“how to be alone on the first friday in your new (tiny-ish) apartment: cry (a lot); it’s your second night in the space and you’ve discovered that you have “too much stuff” and so you will spend the day in a rental eco-car with the dog (head out of the window, catching sunlight with his smile) delivering your history to the Salvation Army, Value Village and to a stranger you met along the way; allow love from all directions and distances as you shift and cringe and feel uncomfortable and ugly and everything that you are scared of feeling but must in order to be human and be where you are, here, now. (there is sunshine; you can see it sparkle in the tree tops outside of your new window…and you can feel it in the hot(ish) bath you soak your bones in at night…but it will be awhile before your heart vibrates and you feel alive enough again to wrap your arms around the world.)”
“how to be alone on a saturday night: say yes to your neighbours when they ask if you can babysit their sleeping kiddos for a few hours; work a bit, drink tea (from Paris…oh la la), try to write, get stuck and decide it’s time to stick your head into a real live book with ink on paper and everything. before you settle in with the 813 page book you are reading, slide into the bathroom and discover that while you cannot write, you can find a way to make something…ah, yes, the bathroom yoga selfie. magic. (oh, and wear the big orange scarf that makes you feel like sunshine but also smartly hides the family of blemishes that has moved in on your chin in honor of your impending move.)”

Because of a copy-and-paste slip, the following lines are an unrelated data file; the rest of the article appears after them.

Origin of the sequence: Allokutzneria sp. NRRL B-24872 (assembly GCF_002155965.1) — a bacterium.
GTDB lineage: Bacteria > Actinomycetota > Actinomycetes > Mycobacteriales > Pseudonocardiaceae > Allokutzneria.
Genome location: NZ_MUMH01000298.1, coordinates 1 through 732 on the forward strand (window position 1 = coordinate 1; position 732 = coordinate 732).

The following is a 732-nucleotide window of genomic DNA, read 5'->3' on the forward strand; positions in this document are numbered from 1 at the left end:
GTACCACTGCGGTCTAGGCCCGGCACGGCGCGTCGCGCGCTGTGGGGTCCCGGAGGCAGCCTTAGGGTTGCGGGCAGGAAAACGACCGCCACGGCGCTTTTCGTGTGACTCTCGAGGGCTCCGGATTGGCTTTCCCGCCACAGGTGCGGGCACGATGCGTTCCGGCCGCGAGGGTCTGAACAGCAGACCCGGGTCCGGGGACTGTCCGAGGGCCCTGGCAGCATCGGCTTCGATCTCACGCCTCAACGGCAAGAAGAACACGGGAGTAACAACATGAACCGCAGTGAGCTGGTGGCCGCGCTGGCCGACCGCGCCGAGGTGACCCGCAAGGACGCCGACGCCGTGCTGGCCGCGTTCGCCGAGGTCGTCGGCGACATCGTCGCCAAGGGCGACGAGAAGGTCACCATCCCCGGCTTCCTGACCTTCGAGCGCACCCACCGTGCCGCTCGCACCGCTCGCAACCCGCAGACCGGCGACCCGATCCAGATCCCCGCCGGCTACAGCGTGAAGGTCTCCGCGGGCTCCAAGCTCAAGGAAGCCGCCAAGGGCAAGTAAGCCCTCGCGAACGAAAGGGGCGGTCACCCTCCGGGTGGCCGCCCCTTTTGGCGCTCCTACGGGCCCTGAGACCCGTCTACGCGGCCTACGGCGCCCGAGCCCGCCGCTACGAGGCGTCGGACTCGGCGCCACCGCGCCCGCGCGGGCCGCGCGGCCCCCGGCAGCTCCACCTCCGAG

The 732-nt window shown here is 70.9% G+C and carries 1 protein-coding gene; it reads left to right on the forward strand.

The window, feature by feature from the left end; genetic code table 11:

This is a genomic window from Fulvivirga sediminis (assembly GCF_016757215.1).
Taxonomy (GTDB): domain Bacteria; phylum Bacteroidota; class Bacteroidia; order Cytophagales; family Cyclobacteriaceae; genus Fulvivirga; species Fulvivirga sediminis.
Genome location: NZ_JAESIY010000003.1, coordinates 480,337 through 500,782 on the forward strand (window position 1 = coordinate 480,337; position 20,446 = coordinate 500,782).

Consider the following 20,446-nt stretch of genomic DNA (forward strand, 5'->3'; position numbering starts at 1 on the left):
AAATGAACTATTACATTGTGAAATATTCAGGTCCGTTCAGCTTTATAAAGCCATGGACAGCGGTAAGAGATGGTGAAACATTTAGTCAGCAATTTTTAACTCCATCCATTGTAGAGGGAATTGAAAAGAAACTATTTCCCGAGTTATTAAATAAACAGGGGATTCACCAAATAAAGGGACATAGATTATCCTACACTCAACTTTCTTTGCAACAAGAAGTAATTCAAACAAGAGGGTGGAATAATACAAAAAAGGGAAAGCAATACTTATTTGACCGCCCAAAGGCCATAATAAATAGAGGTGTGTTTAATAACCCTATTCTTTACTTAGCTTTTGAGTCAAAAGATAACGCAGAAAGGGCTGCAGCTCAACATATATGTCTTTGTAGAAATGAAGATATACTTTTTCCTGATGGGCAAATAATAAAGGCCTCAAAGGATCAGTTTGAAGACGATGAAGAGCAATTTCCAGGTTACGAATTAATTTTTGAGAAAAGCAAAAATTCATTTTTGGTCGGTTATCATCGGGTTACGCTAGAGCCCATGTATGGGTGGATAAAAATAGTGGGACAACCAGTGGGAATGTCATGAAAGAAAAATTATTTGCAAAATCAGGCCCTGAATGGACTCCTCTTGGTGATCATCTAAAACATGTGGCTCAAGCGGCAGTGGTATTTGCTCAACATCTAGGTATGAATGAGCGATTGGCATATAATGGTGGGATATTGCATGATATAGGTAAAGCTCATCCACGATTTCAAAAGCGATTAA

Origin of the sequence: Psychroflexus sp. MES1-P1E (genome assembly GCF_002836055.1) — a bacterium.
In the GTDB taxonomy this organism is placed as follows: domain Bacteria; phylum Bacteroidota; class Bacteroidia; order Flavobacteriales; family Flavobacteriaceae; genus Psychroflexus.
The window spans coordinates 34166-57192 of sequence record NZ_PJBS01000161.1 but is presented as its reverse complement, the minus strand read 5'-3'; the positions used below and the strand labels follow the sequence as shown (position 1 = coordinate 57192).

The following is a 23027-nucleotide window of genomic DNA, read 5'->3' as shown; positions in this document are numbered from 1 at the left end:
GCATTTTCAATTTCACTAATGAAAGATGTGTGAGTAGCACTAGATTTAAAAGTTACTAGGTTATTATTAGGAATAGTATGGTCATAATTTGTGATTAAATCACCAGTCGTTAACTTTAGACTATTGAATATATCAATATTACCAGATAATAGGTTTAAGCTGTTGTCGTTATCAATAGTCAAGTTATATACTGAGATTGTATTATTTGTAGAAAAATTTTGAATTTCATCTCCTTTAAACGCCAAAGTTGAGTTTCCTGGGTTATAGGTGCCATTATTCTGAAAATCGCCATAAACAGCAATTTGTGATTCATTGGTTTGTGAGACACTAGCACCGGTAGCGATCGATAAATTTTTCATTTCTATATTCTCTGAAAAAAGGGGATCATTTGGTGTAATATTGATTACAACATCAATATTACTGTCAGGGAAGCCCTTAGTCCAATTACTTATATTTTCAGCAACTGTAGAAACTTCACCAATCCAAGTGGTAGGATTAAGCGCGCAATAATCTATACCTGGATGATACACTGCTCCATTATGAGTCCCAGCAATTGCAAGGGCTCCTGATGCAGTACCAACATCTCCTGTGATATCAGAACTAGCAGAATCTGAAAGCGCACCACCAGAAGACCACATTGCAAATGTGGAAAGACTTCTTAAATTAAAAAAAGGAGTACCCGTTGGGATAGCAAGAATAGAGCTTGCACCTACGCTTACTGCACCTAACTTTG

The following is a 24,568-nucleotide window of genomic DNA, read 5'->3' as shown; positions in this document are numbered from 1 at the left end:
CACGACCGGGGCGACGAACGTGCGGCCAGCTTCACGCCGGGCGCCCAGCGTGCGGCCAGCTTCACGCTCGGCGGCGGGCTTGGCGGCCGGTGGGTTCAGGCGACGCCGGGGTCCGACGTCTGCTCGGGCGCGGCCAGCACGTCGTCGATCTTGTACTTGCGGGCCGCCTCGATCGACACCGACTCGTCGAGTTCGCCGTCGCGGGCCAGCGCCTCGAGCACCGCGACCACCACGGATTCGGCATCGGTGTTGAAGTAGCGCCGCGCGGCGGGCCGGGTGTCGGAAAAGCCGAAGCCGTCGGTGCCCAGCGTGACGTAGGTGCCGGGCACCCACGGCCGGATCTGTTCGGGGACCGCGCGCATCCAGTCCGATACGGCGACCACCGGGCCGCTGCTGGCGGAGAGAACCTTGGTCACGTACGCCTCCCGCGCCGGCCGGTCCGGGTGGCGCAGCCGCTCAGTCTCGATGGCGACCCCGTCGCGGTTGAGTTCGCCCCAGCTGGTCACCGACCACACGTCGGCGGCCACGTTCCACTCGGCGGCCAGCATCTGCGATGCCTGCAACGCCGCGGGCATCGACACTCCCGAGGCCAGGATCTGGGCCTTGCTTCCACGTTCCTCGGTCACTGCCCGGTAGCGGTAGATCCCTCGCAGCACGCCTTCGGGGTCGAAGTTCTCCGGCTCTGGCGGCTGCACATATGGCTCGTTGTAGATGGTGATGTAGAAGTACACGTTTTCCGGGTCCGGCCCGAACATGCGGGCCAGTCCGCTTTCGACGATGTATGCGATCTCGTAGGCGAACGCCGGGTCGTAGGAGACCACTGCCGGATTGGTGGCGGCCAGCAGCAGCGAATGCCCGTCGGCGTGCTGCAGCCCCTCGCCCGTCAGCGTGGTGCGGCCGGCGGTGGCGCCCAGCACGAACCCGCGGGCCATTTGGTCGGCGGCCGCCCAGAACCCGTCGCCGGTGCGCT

“try as i might, i can’t seem to shake the gloomy mood that woke me up this morning…and so i breathe and cry and sing and breathe and drink juice and snuggle the dog and love and love again.”
“how to be alone at a party: breathe into the fear of being in a crowd, find the hostess and wish her love, drink half a glass of bubbles, have a tarot reading and your palm read too (keep breathing…don’t stop breathing) make your exit quietly (and vow to toss the bright magenta tights that you’ve had to keep adjusting the entire hour you’ve been out just as soon as you get home). oh…and wear something that makes you feel like sunshine (which is clearly not the magenta tights).”
“some days feel sad…and on the days that do, i’m most grateful for sunshine, furry beasts, homegrown veggies, skype emoticon conversations…and for pants that make me feel like a superhero.”
“how to be alone: cry, laugh, dance, sing, pray, move, cry some more, breathe, wear something that feels like sunshine, love, repeat…every single day.” This is how we love; this is how we set ourselves free. The only way we can continue to evolve as humans is if we decide that the way that we do things isn’t serving us anymore—and so, we have to change.
This is me—heart, bones and all.
Can you toss your smile-mask aside and show me what you look like on the inside? Let’s get naked.